Hurricane Wilma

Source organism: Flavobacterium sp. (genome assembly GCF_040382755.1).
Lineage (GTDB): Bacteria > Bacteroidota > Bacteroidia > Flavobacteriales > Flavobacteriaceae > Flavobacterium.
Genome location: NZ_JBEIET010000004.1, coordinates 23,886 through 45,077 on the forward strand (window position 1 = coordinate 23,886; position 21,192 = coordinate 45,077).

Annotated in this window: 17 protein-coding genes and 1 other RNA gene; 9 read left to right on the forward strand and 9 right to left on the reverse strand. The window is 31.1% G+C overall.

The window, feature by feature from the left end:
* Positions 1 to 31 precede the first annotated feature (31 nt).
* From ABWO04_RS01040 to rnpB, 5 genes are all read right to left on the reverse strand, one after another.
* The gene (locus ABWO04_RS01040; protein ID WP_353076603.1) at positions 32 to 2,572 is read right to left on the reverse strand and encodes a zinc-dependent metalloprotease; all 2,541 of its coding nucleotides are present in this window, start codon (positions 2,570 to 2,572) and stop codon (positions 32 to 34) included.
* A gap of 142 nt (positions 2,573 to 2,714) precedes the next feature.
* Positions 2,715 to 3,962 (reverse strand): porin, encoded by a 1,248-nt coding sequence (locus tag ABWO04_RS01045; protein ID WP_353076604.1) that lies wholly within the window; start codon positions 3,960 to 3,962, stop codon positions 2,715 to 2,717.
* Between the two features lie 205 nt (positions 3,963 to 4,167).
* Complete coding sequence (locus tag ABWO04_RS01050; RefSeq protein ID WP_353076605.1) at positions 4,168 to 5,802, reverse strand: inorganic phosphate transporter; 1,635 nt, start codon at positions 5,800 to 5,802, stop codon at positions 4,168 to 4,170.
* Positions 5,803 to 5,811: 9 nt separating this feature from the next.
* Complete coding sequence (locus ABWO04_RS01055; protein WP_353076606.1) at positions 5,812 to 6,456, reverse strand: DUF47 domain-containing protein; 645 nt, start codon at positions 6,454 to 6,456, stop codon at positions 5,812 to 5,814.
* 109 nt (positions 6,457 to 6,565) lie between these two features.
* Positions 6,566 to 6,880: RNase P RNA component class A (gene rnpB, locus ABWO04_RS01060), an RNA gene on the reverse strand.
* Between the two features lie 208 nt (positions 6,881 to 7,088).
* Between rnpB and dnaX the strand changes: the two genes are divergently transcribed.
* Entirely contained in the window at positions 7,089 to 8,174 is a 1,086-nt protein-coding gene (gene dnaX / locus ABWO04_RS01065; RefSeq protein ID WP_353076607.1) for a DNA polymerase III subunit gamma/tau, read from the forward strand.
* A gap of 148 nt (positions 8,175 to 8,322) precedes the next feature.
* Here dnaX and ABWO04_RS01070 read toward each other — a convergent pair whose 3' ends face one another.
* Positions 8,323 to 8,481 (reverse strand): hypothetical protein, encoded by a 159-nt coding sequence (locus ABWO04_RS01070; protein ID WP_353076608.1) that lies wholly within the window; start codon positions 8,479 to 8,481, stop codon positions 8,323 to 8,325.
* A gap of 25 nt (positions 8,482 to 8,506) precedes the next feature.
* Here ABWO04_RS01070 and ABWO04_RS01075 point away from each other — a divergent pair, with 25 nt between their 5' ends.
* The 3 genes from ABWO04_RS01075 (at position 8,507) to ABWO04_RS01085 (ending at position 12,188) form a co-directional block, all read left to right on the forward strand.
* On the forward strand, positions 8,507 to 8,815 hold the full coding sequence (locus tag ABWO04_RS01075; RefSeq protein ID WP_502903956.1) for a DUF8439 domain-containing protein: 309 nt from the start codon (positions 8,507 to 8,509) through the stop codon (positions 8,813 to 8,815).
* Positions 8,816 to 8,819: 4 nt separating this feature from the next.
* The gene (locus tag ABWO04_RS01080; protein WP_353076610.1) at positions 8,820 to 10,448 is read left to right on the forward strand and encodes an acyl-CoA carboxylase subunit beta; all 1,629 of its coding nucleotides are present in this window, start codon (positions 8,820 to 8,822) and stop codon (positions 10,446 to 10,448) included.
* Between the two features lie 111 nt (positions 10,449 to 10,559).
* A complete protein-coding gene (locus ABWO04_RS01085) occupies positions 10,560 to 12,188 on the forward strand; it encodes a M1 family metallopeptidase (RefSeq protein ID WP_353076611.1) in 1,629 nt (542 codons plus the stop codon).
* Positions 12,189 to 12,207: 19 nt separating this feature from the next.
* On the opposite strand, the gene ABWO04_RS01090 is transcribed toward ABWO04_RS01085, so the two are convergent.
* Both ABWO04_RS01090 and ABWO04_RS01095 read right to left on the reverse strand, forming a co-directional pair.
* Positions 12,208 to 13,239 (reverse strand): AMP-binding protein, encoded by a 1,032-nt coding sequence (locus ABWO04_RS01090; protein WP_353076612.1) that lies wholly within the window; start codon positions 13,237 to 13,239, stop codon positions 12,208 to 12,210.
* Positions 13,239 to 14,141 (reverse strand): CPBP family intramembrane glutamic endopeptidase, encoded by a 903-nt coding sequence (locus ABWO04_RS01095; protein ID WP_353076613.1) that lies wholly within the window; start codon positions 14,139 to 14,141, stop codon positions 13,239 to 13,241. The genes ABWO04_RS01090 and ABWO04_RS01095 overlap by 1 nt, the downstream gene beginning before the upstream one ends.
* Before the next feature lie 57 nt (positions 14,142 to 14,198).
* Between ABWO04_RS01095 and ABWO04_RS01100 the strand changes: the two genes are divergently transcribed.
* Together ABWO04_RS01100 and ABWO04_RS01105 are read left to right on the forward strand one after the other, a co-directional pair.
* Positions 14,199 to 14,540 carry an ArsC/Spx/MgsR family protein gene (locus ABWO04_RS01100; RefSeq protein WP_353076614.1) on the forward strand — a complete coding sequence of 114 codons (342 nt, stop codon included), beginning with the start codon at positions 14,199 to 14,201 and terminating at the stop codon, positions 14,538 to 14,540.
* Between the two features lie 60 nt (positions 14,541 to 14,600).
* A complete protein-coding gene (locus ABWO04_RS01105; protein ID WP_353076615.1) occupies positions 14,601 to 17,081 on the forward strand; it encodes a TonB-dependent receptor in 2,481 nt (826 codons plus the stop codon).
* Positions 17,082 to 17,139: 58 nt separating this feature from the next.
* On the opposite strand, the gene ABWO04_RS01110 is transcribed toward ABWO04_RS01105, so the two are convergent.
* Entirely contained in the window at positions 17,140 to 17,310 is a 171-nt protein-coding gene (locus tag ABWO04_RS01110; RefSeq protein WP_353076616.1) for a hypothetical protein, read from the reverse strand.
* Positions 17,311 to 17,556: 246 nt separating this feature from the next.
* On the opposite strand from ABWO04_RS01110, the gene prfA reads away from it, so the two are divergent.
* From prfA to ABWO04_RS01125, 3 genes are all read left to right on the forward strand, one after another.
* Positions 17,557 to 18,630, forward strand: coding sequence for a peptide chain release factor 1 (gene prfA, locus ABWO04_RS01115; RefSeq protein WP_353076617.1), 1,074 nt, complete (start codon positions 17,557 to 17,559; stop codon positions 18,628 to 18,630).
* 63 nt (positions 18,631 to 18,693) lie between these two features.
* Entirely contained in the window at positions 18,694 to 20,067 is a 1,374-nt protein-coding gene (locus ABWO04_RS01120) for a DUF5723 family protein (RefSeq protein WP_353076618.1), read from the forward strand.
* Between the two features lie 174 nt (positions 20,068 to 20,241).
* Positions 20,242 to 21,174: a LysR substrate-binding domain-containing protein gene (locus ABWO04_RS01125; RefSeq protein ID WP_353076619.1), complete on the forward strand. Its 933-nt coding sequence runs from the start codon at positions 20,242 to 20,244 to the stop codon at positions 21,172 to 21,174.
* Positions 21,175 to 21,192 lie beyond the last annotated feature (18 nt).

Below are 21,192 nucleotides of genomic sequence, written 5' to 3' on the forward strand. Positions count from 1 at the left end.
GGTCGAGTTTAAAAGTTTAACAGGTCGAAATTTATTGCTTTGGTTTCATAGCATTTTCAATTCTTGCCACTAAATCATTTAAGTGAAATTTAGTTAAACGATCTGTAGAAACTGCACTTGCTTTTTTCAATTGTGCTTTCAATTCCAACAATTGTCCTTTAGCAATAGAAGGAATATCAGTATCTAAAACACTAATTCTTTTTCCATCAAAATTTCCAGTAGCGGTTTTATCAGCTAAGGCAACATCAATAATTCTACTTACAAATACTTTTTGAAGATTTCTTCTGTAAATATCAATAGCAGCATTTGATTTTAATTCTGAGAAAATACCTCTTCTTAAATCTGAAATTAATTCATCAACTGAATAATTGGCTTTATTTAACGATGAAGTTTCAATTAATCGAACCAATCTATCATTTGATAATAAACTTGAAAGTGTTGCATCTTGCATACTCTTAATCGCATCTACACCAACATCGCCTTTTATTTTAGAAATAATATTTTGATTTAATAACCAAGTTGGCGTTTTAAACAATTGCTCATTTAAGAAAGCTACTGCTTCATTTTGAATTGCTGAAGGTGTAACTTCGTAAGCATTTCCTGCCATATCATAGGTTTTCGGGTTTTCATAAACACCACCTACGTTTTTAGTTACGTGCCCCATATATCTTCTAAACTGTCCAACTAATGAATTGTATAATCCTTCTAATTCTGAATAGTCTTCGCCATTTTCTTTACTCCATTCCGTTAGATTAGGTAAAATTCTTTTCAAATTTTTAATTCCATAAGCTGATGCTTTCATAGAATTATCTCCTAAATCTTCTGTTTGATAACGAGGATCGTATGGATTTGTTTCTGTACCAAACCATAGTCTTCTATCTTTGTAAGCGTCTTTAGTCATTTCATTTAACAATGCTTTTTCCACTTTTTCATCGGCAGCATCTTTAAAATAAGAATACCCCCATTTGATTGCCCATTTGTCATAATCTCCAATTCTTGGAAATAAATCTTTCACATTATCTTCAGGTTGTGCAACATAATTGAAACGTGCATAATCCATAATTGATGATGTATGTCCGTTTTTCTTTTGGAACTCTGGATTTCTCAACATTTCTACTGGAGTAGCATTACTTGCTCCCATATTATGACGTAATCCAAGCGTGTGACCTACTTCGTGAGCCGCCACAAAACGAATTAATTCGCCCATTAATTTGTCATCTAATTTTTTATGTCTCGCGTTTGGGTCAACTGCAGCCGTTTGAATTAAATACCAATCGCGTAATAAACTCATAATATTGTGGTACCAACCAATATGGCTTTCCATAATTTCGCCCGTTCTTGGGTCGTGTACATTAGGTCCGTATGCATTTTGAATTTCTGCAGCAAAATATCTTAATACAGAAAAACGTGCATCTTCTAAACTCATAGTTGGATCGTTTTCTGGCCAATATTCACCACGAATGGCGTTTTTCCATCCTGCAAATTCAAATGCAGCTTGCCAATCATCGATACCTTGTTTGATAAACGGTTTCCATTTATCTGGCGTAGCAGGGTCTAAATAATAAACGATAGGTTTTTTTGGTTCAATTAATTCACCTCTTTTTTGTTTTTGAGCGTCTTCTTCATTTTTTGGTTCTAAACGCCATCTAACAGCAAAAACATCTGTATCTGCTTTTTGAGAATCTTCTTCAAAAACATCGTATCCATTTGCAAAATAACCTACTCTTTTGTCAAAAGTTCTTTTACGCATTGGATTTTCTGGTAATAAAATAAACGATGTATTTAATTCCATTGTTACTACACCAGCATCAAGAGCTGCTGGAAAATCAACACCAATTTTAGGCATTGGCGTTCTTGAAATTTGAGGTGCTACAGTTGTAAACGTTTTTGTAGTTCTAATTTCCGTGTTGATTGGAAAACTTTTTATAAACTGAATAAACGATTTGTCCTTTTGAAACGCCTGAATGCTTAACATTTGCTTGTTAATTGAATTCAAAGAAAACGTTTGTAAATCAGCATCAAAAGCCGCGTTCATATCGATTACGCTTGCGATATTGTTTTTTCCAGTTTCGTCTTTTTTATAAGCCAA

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Hurricane Wilma was the most intense tropical cyclone ever recorded in the Atlantic basin. Wilma was the twenty-second storm (including the subtropical storm discovered in reanalysis), thirteenth hurricane, sixth major hurricane, and fourth Category 5 hurricane of the record-breaking 2005 season. A tropical depression formed in the Caribbean Sea near Jamaica on October 15, and intensified into a tropical storm two days later, which was named Wilma. After heading westward as a tropical depression, Wilma turned abruptly southward after becoming a tropical storm. Wilma continued intensifying, and eventually became a hurricane on October 18. Shortly thereafter, extreme intensification occurred, and in only 24 hours, Wilma became a Category 5 hurricane with winds of 185 mph (295 km/h). Intensity slowly leveled off after becoming a Category 5 hurricane, and winds had decreased to 150 mph (240 km/h) before reaching the Yucatán Peninsula on October 20 and October 21. After crossing the Yucatán Peninsula, Wilma emerged into the Gulf of Mexico as a Category 2 hurricane. As Wilma began accelerating to the northeast, gradual re-intensification occurred, and the hurricane became a Category 3 hurricane on October 24. Shortly thereafter, Wilma made landfall in Cape Romano, Florida with winds of 120 mph (190 km/h). As Wilma was crossing Florida, it had briefly weakened back to a Category 2 hurricane, but again re-intensified as it reached the Atlantic Ocean. The hurricane intensified into a Category 3 hurricane for the final occasion, but Wilma dropped below that intensity while accelerating northeastward. By October 26, Wilma transitioned into an extratropical cyclone southeast of Nova Scotia. Wilma made several landfalls, with the most destructive effects felt in the Yucatán Peninsula of Mexico, Cuba, and the U.S. state of Florida. At least 62 deaths were reported, and damage is estimated at $29.1 billion (2005 USD, $32.7 billion 2011 USD), $20.6 billion (2005 USD, $23.2 billion 2011 USD) of which occurred in the United States alone. As a result, Wilma is ranked among the top five most costly hurricanes ever recorded in the Atlantic and the fourth most costly storm in United States history. [READ THE REST OF THIS ARTICLE]





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